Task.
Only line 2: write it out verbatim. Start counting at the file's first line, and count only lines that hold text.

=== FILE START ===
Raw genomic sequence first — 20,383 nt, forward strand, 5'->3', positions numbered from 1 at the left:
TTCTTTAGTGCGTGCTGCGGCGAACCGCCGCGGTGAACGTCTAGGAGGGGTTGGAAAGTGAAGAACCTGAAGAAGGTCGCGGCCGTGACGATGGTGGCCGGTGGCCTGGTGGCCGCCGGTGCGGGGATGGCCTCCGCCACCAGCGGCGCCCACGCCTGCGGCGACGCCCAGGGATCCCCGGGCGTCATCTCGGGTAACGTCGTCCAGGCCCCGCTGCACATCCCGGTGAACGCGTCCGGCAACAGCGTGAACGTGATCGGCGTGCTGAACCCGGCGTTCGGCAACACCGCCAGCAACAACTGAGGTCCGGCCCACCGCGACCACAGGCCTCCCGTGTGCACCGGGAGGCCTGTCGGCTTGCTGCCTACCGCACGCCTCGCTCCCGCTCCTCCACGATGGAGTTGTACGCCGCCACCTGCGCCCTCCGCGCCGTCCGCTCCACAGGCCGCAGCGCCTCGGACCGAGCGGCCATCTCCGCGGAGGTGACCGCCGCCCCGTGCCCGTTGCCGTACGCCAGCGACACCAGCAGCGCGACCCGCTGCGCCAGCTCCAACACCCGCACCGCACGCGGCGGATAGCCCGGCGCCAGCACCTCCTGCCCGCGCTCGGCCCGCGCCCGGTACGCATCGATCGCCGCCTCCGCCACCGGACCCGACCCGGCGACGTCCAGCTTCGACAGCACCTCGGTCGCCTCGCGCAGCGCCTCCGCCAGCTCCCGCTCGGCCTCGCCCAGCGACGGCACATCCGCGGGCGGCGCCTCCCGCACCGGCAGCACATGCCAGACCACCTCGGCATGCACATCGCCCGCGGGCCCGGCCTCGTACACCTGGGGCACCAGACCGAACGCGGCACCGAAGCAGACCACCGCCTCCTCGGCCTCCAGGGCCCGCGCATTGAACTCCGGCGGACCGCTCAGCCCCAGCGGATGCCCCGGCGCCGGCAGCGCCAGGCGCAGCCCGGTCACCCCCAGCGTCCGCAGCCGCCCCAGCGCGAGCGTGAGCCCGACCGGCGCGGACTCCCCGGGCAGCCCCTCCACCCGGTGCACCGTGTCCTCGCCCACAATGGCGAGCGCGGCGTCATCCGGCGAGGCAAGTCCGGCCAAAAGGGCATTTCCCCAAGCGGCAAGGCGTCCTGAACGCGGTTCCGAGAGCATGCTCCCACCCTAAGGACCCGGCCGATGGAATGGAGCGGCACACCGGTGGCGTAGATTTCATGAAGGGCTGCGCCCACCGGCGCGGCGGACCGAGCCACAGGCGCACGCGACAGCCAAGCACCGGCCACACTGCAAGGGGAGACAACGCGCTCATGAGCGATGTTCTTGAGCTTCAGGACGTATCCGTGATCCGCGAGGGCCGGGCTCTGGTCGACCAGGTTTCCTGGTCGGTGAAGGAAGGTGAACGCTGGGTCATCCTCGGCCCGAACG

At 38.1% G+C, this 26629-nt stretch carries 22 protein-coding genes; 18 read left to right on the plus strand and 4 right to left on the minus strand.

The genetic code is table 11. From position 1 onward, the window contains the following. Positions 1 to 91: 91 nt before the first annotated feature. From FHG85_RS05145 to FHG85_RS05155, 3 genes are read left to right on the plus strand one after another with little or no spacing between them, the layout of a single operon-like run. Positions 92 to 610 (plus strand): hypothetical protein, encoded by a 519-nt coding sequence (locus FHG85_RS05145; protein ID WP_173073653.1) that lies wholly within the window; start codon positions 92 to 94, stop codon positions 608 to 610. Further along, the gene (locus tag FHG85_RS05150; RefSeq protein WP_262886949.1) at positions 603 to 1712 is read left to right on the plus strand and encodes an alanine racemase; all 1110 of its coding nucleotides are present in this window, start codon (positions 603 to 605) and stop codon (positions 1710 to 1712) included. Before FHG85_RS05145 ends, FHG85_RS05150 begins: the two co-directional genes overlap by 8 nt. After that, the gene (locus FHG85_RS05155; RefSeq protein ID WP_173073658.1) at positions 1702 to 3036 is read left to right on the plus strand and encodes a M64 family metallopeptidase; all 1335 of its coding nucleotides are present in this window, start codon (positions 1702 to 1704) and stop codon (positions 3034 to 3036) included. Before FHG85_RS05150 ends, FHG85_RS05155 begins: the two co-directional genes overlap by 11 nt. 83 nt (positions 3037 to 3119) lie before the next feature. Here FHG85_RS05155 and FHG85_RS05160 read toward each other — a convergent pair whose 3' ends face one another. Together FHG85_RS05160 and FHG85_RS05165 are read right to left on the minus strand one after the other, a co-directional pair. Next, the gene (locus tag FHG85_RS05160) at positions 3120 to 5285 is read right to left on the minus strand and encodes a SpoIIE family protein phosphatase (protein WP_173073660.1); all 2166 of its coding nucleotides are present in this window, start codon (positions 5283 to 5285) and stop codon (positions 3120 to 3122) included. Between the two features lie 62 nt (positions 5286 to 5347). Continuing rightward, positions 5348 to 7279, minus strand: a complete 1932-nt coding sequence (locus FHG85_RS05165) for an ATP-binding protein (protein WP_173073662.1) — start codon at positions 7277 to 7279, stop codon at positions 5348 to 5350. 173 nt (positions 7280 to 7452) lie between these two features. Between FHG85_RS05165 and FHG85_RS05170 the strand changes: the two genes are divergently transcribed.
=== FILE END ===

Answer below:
TTCTTTAGTGCGTGCTGCGGCGAACCGCCGCGGTGAACGTCTAGGAGGGGTTGGAAAGTGAAGAACCTGAAGAAGGTCGCGGCCGTGACGATGGTGGCCGGTGGCCTGGTGGCCGCCGGTGCGGGGATGGCCTCCGCCACCAGCGGCGCCCACGCCTGCGGCGACGCCCAGGGATCCCCGGGCGTCATCTCGGGTAACGTCGTCCAGGCCCCGCTGCACATCCCGGTGAACGCGTCCGGCAACAGCGTGAACGTGATCGGCGTGCTGAACCCGGCGTTCGGCAACACCGCCAGCAACAACTGAGGTCCGGCCCACCGCGACCACAGGCCTCCCGTGTGCACCGGGAGGCCTGTCGGCTTGCTGCCTACCGCACGCCTCGCTCCCGCTCCTCCACGATGGAGTTGTACGCCGCCACCTGCGCCCTCCGCGCCGTCCGCTCCACAGGCCGCAGCGCCTCGGACCGAGCGGCCATCTCCGCGGAGGTGACCGCCGCCCCGTGCCCGTTGCCGTACGCCAGCGACACCAGCAGCGCGACCCGCTGCGCCAGCTCCAACACCCGCACCGCACGCGGCGGATAGCCCGGCGCCAGCACCTCCTGCCCGCGCTCGGCCCGCGCCCGGTACGCATCGATCGCCGCCTCCGCCACCGGACCCGACCCGGCGACGTCCAGCTTCGACAGCACCTCGGTCGCCTCGCGCAGCGCCTCCGCCAGCTCCCGCTCGGCCTCGCCCAGCGACGGCACATCCGCGGGCGGCGCCTCCCGCACCGGCAGCACATGCCAGACCACCTCGGCATGCACATCGCCCGCGGGCCCGGCCTCGTACACCTGGGGCACCAGACCGAACGCGGCACCGAAGCAGACCACCGCCTCCTCGGCCTCCAGGGCCCGCGCATTGAACTCCGGCGGACCGCTCAGCCCCAGCGGATGCCCCGGCGCCGGCAGCGCCAGGCGCAGCCCGGTCACCCCCAGCGTCCGCAGCCGCCCCAGCGCGAGCGTGAGCCCGACCGGCGCGGACTCCCCGGGCAGCCCCTCCACCCGGTGCACCGTGTCCTCGCCCACAATGGCGAGCGCGGCGTCATCCGGCGAGGCAAGTCCGGCCAAAAGGGCATTTCCCCAAGCGGCAAGGCGTCCTGAACGCGGTTCCGAGAGCATGCTCCCACCCTAAGGACCCGGCCGATGGAATGGAGCGGCACACCGGTGGCGTAGATTTCATGAAGGGCTGCGCCCACCGGCGCGGCGGACCGAGCCACAGGCGCACGCGACAGCCAAGCACCGGCCACACTGCAAGGGGAGACAACGCGCTCATGAGCGATGTTCTTGAGCTTCAGGACGTATCCGTGATCCGCGAGGGCCGGGCTCTGGTCGACCAGGTTTCCTGGTCGGTGAAGGAAGGTGAACGCTGGGTCATCCTCGGCCCGAACG